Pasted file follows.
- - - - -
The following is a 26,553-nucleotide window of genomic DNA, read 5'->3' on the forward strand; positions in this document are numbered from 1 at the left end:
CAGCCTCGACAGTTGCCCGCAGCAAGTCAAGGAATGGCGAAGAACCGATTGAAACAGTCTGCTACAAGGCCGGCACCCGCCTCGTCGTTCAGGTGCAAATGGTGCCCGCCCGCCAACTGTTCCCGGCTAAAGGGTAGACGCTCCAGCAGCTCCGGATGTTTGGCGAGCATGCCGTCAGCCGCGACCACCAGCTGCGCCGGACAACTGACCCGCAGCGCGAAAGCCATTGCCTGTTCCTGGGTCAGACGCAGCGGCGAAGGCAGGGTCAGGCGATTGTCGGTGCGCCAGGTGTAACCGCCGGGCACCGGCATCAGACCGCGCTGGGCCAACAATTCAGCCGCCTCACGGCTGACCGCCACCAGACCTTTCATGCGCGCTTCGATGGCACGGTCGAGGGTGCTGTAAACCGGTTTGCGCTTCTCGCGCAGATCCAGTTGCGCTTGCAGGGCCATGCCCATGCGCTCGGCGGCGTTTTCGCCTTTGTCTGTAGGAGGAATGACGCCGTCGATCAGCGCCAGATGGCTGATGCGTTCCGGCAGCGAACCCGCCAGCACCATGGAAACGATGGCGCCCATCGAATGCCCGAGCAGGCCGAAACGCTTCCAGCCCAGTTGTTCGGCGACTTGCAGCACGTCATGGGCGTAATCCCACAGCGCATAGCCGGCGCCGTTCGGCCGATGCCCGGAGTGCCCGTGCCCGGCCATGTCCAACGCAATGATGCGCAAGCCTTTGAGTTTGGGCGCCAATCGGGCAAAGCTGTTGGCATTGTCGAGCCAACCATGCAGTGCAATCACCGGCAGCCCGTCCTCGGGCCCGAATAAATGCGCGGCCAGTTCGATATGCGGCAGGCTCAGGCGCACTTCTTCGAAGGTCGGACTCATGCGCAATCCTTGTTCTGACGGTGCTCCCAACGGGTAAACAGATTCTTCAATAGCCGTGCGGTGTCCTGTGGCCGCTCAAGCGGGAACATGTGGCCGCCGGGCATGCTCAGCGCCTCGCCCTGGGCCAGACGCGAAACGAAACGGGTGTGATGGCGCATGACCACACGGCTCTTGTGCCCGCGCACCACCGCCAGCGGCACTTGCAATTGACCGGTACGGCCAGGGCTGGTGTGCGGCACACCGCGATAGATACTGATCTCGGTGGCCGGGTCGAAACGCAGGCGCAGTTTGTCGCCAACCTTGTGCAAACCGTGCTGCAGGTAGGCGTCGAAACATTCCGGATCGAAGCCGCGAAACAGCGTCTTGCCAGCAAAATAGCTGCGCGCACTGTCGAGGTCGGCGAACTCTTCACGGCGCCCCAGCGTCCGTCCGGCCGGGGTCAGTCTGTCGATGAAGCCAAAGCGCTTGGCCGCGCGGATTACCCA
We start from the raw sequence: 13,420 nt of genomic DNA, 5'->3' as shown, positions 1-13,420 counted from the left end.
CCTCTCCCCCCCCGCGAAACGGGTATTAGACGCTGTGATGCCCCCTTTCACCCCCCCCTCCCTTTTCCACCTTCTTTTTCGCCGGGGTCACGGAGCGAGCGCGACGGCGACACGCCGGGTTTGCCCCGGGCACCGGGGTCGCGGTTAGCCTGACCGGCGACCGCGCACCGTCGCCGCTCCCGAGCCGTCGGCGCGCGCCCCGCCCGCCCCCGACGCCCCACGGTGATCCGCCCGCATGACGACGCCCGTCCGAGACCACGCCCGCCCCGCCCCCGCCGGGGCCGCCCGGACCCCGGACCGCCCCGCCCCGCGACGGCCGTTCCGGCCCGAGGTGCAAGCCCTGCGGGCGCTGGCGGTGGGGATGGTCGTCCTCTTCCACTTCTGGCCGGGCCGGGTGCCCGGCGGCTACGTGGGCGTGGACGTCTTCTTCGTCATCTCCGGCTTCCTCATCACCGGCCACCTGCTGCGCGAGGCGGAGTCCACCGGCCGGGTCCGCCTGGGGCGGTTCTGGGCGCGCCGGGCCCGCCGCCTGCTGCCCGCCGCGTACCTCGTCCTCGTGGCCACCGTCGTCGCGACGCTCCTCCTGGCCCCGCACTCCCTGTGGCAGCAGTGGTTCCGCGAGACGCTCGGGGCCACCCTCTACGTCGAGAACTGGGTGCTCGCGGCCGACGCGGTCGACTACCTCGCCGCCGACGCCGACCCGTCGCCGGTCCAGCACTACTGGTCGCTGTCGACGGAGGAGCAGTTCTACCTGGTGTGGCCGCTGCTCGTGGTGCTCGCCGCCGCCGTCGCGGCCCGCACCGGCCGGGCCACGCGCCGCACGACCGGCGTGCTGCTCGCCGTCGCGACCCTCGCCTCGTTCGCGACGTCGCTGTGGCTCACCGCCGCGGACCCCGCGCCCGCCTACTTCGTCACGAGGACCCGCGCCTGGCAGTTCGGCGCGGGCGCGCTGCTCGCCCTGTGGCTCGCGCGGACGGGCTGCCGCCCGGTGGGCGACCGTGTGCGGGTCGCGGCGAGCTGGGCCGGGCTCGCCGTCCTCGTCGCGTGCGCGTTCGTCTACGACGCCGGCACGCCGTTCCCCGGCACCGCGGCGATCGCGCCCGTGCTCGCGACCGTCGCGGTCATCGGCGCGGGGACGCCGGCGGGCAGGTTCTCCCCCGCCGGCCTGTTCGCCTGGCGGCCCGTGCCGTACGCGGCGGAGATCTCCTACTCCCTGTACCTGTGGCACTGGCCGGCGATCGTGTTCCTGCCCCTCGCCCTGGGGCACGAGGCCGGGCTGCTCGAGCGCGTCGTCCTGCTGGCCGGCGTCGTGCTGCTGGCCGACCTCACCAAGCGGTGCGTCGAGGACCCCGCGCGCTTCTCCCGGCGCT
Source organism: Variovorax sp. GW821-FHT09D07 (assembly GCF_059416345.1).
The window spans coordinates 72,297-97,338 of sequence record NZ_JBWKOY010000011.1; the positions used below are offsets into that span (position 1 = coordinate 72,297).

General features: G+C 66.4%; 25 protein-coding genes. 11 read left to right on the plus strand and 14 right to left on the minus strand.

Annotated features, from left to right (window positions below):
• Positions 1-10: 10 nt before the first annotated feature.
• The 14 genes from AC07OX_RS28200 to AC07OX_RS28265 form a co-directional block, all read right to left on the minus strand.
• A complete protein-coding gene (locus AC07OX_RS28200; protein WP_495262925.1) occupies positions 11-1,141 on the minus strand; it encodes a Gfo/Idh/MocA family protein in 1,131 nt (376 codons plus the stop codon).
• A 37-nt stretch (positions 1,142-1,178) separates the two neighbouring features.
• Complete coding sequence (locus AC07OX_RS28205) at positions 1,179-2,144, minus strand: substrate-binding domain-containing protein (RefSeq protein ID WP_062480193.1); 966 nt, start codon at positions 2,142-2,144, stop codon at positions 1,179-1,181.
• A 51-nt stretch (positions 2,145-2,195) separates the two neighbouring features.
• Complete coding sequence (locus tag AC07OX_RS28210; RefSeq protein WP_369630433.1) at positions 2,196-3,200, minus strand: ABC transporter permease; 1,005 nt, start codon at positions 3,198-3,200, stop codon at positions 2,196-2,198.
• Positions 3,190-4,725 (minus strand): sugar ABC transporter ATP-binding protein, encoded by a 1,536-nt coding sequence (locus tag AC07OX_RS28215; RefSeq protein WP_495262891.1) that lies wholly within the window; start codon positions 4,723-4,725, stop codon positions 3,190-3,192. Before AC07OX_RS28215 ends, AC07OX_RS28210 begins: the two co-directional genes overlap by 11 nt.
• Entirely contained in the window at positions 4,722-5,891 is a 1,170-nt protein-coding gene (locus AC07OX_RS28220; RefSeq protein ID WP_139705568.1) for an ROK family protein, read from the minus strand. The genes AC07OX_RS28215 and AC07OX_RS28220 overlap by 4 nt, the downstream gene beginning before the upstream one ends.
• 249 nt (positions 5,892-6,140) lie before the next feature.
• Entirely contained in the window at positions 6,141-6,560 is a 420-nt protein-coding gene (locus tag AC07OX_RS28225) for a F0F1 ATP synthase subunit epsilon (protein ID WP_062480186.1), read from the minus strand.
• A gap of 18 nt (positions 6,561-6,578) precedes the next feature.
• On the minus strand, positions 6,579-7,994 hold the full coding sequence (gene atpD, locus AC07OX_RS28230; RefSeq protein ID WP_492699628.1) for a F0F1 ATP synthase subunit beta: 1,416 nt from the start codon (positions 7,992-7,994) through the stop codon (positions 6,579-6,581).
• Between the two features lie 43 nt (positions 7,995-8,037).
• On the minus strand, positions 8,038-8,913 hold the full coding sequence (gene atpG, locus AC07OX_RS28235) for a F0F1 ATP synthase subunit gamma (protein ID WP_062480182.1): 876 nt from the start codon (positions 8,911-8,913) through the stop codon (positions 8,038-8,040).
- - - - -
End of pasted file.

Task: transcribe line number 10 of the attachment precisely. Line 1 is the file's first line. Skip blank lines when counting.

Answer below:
• The 14 genes from AC07OX_RS28200 to AC07OX_RS28265 form a co-directional block, all read right to left on the minus strand.